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Gernot Wolfgang's Thinging Theremin
by Rodney Punt
I dashed home Saturday evening from the gemütlich birthday party of a friend - a TV star of German origin. It was one of those magical outdoor affairs with banks of pin-lights beaming warmth through the misty dampness, plenty of drinks and food, a classy if incongruous mariachi band, and lots of glitzy guests. (Partiers were split between television industry types and L.A.'s German community, and conversations between the two groups migrated from the superficial to serious and back, but not from the obvious candidates in either camp.)
Memorable moment: a chat with engaging comedian Bill Maher. I am with him all the way on religion and politics, but not quite ready to buy into his take on the demerits of vaccinations, though he made good points on not messing with Mother Nature's immune system. (Plug: HBO's
Real Time with Bill Maher
delivers the best combo of political insight and gut-busting fun available on TV.)
So why did I come home early?
To turn on KUSC-FM for a delayed broadcast of the latest work of Austrian-born, L.A.-based film composer Gernot Wolfgang. I had missed its live world premiere at the brilliant
recital of Joanne Pearce Martin on March 16. Wolfgang's Theremin's Journey is scored for that odd hands-in-the-air electronic gadget that emits otherworldly sounds, along with piano and electronica (a Mac computer). Not having a video handy as I listened, I'll have to take KUSC's word that the multi-talented Martin performed all the music I heard during the course of the piece. (OK, some of the electronic elements may have been prerecorded.)
Journey is an atmospheric mood piece with a retro pop-jazz feel to it. Here's my fanciful take: the Theremin (beloved of old sci-fi films) takes us initially to a forbidden planet where Robbie the Robot might at any moment burst out from behind a rock. A couple of motifs of romantic longing from the Theremin, with the piano echoing them, then beam us back to a film-noirish earth. We arrive in an Edward Hopper painting in the wee small hours of a sleepy Gotham. A morose Frank Sinatra, his girl having ditched him, sits at the other end of the bar with his only-the-lonely drink.
's middle section gets more animated and inventive but the mood lingers just as hauntingly. There's a great piano riff that suggests a startled cockroach scampering across the floor. Despite the eerie elements, the work overall keeps to a mood of wistful reverie. The scale is at once intimate and infinite.
Gernot Wolfgang knows what he's doing. (Even if I may be off base in my response.)
is mixture of old electronics, new media and traditional piano with more than enough incident to transcend its vernacular idiom into something very cool, clever, and seductive.
And you don't even need a vaccination against modern music pretensions before listening to it.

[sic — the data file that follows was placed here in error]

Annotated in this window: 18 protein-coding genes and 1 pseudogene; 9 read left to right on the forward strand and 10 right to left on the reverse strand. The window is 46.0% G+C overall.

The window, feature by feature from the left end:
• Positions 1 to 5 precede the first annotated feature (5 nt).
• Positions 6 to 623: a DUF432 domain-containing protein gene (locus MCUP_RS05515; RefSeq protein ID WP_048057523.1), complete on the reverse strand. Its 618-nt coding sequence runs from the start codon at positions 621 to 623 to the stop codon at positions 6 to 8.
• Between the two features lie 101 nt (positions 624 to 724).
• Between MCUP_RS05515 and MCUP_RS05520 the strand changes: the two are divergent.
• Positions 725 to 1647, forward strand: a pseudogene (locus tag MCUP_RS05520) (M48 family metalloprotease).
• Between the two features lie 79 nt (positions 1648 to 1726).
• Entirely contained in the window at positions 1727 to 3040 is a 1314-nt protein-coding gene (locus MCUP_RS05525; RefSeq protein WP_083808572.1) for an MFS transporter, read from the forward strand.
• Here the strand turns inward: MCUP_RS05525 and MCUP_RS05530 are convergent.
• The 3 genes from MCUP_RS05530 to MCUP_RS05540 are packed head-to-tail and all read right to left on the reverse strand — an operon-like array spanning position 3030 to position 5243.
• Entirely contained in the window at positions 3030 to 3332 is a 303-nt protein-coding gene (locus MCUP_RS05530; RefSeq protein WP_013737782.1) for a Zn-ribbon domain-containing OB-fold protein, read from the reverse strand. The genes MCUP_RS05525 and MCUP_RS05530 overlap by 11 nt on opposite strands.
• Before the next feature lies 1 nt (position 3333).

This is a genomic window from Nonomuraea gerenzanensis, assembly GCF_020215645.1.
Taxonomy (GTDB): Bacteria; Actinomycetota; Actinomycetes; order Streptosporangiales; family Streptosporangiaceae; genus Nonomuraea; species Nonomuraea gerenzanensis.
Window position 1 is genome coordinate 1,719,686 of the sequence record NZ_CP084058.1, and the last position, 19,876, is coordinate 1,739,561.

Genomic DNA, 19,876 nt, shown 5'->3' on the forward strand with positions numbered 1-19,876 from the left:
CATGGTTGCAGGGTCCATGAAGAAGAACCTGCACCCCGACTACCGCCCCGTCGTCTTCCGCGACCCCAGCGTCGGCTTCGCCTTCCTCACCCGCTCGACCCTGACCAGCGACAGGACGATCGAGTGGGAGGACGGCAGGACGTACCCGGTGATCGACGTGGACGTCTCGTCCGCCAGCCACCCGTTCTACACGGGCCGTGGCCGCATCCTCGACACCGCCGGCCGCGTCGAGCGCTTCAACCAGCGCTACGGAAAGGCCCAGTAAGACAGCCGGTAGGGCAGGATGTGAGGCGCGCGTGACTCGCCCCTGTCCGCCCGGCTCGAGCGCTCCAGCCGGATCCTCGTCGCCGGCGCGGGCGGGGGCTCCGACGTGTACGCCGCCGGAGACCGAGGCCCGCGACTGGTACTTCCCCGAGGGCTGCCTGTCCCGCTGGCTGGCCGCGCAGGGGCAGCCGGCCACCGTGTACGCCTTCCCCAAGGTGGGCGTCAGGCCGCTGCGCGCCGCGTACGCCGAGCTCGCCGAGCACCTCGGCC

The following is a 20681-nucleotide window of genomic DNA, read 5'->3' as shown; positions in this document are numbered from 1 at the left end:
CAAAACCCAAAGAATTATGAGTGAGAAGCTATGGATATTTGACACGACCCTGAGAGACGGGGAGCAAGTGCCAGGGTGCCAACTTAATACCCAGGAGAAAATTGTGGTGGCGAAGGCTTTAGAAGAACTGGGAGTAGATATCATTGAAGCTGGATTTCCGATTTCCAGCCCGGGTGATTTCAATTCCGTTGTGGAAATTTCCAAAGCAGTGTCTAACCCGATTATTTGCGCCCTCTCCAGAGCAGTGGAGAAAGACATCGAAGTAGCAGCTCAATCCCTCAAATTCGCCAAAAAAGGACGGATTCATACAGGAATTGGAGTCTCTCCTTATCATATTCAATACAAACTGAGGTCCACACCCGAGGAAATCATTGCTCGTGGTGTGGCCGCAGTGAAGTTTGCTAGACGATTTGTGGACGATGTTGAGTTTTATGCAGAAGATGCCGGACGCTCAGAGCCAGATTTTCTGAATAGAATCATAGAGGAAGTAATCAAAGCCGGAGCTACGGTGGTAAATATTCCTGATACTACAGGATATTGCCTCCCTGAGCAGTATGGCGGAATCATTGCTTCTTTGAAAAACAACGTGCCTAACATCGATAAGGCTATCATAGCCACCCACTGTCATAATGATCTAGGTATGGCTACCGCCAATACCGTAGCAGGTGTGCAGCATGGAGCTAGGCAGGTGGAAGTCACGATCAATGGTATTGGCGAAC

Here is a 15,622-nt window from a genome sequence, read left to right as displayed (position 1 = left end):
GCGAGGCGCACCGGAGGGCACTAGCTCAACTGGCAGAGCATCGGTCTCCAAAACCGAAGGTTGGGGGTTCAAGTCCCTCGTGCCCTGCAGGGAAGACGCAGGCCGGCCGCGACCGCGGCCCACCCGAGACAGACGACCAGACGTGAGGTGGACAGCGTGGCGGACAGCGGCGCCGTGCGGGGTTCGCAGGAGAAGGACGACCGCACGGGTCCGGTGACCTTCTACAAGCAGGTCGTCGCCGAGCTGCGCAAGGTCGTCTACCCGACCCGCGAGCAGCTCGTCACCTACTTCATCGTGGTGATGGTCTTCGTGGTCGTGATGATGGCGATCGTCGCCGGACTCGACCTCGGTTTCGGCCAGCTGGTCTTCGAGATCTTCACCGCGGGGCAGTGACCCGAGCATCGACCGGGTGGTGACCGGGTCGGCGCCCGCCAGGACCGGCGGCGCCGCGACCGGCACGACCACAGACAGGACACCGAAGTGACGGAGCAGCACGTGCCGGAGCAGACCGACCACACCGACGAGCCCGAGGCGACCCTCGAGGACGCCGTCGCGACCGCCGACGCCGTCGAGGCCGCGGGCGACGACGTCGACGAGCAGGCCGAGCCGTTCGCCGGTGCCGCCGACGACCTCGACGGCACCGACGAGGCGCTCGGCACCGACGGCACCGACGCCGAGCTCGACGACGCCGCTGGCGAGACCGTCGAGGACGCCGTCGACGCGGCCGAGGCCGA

Note from publisher: Gernot Wolfgang kindly supplied the program notes from his concert which were posted below as an addendum to the review above on Wednesday, April 6, 2011.
THEREMIN’S JOURNEY (for piano, Theremin and electronica) by Gernot Wolfgang
Program notes from the concert:
Theremin’s Journey was commissioned by Joanne Pearce Martin and generously underwritten by Rich and Luci Janssen of Santa Barbara, CA.
The Theremin and the piano are performed live, while the electronica parts are prerecorded. The inspiration for the title came from 2 sources. Theremin’s Journey is the name of the sample patch (from a virtual instrument called Atmosphere) which I used while composing the piece. But the layout of the piece itself also suggests a journey the theremin undertakes.
One of the great things about traveling is that - ideally - we undergo a transformation of sorts. By seeing new places, and by meeting people from cultures and backgrounds other than our own, our perspective changes. When we come home we see the world somehow differently, and the big picture seems to be a little bit more apparent.
This is what the Theremin is experiencing in this piece. It starts out with the main theme, accompanied by an ambient electronica track inspired by Miles Davis’ Bitches Brew period from the early 1970s. The Theremin returns to this musical environment two more times, but in between these sections life happens in form of the piano part.
The piano covers a wide range of emotions and mindsets here - from contemplative to frantic, from tentative to rock solid and uncompromising, from agreeable to contrarian. Its two extensive sections each start out with unaccompanied solo passages, which then slowly evolve into groove-oriented climaxes. From here on the piano slowly eases its way back to sonic environments familiar to the Theremin. Now the Theremin gets to reflect on what it has seen and heard. While the main theme is still recognizeable, it is now varied. The surrounding ambient tracks have also changed ever so slightly. A new perspective has been found.
2 years ago
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Joanne Pearce Martin
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